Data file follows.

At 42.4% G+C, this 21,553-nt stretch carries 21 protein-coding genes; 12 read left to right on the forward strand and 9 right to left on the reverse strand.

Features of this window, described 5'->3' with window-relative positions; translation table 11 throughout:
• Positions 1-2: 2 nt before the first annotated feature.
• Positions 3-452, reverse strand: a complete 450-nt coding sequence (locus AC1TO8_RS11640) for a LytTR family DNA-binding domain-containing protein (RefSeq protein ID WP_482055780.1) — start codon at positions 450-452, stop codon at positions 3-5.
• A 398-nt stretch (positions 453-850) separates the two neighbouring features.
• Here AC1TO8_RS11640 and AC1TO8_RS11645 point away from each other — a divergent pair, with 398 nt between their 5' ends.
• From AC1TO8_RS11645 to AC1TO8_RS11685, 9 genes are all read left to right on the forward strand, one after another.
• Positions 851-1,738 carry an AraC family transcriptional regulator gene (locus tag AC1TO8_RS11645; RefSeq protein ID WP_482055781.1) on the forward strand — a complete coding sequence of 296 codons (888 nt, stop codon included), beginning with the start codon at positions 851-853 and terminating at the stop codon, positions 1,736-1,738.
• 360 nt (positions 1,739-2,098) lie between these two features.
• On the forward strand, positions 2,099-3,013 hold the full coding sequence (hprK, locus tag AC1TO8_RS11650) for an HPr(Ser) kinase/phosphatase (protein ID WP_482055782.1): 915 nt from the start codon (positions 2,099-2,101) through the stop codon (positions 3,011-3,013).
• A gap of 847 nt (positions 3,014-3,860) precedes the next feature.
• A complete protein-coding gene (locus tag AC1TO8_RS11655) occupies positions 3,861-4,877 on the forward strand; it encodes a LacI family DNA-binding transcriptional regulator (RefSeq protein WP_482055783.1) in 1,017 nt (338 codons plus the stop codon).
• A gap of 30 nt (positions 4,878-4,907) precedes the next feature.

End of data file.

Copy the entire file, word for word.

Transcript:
At 42.4% G+C, this 21,553-nt stretch carries 21 protein-coding genes; 12 read left to right on the forward strand and 9 right to left on the reverse strand.

Features of this window, described 5'->3' with window-relative positions; translation table 11 throughout:
• Positions 1-2: 2 nt before the first annotated feature.
• Positions 3-452, reverse strand: a complete 450-nt coding sequence (locus AC1TO8_RS11640) for a LytTR family DNA-binding domain-containing protein (RefSeq protein ID WP_482055780.1) — start codon at positions 450-452, stop codon at positions 3-5.
• A 398-nt stretch (positions 453-850) separates the two neighbouring features.
• Here AC1TO8_RS11640 and AC1TO8_RS11645 point away from each other — a divergent pair, with 398 nt between their 5' ends.
• From AC1TO8_RS11645 to AC1TO8_RS11685, 9 genes are all read left to right on the forward strand, one after another.
• Positions 851-1,738 carry an AraC family transcriptional regulator gene (locus tag AC1TO8_RS11645; RefSeq protein ID WP_482055781.1) on the forward strand — a complete coding sequence of 296 codons (888 nt, stop codon included), beginning with the start codon at positions 851-853 and terminating at the stop codon, positions 1,736-1,738.
• 360 nt (positions 1,739-2,098) lie between these two features.
• On the forward strand, positions 2,099-3,013 hold the full coding sequence (hprK, locus tag AC1TO8_RS11650) for an HPr(Ser) kinase/phosphatase (protein ID WP_482055782.1): 915 nt from the start codon (positions 2,099-2,101) through the stop codon (positions 3,011-3,013).
• A gap of 847 nt (positions 3,014-3,860) precedes the next feature.
• A complete protein-coding gene (locus tag AC1TO8_RS11655) occupies positions 3,861-4,877 on the forward strand; it encodes a LacI family DNA-binding transcriptional regulator (RefSeq protein WP_482055783.1) in 1,017 nt (338 codons plus the stop codon).
• A gap of 30 nt (positions 4,878-4,907) precedes the next feature.